Since the first public Alpha at the end of January, there have been 12 new releases, and many more dev builds. On average, that’s a new version every two weeks for the past five months. During this time, Sublime Text 2 has made great strides in functionality, and a correspondingly large increase in users. Sublime Text 2 has long outgrown its Alpha tag, so it’s time to put a Beta label on instead.
There’s a new release to mark the occasion, and it’s got a bigger change list than any previous version. A couple of the highlights are:
The Command Palette provides a quick way to access commands that don’t warrant a key binding, and would usually be hidden away in a menu. For example, turning Word Wrap on or off, or changing the syntax highlighting mode of the current file. It uses the same fuzzy matching as Goto Anything does, meaning most commands are accessible with just a few key presses.
The command palette can be triggered via Ctrl+Shift+P on Windows and Linux, or Command+Shift+P on OS X.
Distraction Free mode
Distraction Free mode is full screen, with an extra emphasis on your content. All user interface chrome is hidden, leaving you with nothing but the file you’re working on. It’s a great help when you want to ignore everything else and just write. Distraction Free mode is accessible from the View menu.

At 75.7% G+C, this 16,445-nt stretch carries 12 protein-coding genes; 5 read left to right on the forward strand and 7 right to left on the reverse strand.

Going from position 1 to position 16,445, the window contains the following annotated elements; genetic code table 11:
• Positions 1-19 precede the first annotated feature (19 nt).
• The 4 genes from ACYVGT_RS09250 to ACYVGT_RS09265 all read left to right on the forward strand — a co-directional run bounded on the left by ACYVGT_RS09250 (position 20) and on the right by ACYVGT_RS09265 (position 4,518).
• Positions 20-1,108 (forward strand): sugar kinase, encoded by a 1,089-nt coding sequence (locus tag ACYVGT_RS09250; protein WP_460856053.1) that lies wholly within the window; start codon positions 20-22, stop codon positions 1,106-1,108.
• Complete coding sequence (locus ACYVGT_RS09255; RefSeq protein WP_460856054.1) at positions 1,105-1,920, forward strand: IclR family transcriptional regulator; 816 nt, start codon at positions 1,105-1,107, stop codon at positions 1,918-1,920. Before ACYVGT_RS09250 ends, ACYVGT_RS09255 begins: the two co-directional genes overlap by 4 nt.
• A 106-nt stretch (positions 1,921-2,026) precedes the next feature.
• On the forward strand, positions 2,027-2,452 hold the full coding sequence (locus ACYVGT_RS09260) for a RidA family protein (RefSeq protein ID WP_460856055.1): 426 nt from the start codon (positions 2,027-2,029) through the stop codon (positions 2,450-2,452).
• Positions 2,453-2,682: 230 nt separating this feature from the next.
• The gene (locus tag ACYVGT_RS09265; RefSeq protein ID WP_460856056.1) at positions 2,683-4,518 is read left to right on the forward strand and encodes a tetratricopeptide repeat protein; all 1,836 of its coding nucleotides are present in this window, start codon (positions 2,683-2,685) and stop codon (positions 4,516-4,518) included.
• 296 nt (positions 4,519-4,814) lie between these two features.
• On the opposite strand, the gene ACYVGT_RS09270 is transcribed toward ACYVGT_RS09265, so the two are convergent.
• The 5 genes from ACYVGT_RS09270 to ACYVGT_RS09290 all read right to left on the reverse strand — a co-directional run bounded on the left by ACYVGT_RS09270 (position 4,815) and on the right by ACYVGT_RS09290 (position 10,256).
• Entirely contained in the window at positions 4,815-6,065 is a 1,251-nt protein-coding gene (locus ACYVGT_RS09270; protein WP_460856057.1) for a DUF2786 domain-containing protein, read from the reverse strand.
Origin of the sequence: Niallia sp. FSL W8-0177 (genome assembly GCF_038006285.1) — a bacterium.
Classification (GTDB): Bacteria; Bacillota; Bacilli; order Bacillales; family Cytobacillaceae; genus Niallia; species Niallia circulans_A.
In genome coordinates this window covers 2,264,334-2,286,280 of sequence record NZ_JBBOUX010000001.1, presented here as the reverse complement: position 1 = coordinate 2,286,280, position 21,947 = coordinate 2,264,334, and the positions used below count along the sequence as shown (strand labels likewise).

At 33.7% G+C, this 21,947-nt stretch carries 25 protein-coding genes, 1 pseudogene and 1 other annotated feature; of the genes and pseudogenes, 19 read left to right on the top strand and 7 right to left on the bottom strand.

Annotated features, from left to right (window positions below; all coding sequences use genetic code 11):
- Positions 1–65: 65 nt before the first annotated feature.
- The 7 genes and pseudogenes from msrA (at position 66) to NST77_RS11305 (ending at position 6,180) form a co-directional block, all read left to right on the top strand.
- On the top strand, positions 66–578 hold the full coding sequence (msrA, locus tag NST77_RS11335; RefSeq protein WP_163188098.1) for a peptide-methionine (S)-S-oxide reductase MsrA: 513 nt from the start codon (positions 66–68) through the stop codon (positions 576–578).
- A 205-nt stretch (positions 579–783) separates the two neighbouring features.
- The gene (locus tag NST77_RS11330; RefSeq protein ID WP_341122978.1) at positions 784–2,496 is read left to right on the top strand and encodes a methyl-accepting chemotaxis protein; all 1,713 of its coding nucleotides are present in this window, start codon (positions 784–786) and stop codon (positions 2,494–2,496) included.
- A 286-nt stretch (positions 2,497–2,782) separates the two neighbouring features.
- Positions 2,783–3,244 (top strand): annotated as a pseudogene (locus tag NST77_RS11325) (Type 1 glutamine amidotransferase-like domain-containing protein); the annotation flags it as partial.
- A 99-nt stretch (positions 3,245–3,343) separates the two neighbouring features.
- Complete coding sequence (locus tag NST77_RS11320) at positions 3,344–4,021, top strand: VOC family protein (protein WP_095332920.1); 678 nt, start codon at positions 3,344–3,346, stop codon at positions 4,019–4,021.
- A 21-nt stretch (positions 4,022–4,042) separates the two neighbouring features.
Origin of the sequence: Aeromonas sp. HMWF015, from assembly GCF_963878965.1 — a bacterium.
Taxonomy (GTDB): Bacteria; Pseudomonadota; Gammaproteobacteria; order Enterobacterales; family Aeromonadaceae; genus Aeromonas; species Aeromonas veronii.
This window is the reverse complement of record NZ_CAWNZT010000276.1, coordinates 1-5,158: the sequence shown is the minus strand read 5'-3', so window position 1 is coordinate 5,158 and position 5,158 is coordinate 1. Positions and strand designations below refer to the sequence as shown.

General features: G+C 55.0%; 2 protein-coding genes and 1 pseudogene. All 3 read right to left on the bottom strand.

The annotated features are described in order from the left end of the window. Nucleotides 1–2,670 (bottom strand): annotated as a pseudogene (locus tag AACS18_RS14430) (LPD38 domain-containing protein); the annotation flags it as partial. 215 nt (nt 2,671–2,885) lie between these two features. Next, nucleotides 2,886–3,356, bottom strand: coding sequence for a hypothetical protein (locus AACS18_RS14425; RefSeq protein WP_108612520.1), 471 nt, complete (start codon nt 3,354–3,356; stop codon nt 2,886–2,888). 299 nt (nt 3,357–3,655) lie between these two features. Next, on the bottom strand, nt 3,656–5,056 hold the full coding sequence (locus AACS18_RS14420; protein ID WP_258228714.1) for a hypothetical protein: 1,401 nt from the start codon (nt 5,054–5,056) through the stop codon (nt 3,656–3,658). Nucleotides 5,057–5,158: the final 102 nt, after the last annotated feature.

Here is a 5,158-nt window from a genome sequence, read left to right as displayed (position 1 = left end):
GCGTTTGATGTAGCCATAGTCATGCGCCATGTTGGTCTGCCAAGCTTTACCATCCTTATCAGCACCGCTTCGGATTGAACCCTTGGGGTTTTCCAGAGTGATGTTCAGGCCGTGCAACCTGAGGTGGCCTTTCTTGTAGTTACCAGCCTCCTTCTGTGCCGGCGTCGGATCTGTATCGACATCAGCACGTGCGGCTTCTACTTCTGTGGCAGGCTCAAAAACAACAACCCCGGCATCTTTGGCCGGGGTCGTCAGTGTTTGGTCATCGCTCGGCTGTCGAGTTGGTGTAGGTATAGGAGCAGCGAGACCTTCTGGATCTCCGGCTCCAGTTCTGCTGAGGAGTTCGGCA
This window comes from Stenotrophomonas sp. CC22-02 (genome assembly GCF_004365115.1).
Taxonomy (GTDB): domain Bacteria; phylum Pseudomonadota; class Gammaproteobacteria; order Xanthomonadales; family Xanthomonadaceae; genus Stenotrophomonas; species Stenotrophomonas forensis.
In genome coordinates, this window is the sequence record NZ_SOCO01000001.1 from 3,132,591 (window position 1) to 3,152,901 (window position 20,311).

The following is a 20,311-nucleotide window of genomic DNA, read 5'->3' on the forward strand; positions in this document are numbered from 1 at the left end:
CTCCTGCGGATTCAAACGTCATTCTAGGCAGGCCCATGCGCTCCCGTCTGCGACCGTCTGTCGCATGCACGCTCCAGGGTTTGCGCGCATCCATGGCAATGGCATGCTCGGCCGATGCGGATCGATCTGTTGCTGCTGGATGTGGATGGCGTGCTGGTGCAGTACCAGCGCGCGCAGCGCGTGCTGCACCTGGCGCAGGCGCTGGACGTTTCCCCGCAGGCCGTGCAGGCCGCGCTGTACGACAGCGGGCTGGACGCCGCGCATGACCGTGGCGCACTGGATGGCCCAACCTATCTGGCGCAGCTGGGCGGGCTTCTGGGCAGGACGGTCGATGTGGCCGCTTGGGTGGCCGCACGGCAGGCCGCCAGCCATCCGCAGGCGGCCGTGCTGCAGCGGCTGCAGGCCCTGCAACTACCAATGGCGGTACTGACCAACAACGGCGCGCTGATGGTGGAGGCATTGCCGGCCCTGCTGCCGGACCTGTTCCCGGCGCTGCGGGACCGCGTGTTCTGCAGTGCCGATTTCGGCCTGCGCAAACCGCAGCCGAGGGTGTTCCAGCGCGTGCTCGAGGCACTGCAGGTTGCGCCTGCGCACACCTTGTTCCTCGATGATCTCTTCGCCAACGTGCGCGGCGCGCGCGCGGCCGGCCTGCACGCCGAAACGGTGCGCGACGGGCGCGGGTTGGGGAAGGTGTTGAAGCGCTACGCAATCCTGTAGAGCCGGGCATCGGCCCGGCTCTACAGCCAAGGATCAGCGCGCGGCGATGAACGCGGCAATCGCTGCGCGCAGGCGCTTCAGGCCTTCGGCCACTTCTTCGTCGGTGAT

Now that Sublime Text 2 is in Beta, I’m planning to reduce the number of releases to around one a month, to avoid frequent update prompts. If you prefer living on the edge, the dev channel typically has a new build every 2 or 3 days.
Traditionally, the Beta tag has been used on software to indicate it’s feature complete, and is going through testing before the final release. That’s not the case with the Sublime Text 2 Beta, which is ready to use, but subject to change. New releases will be coming out, and they’ll be adding new functionality and changing how things work.
People use Sublime Text 2 every day to get real work done – if you haven’t tried it yet, now is a great time.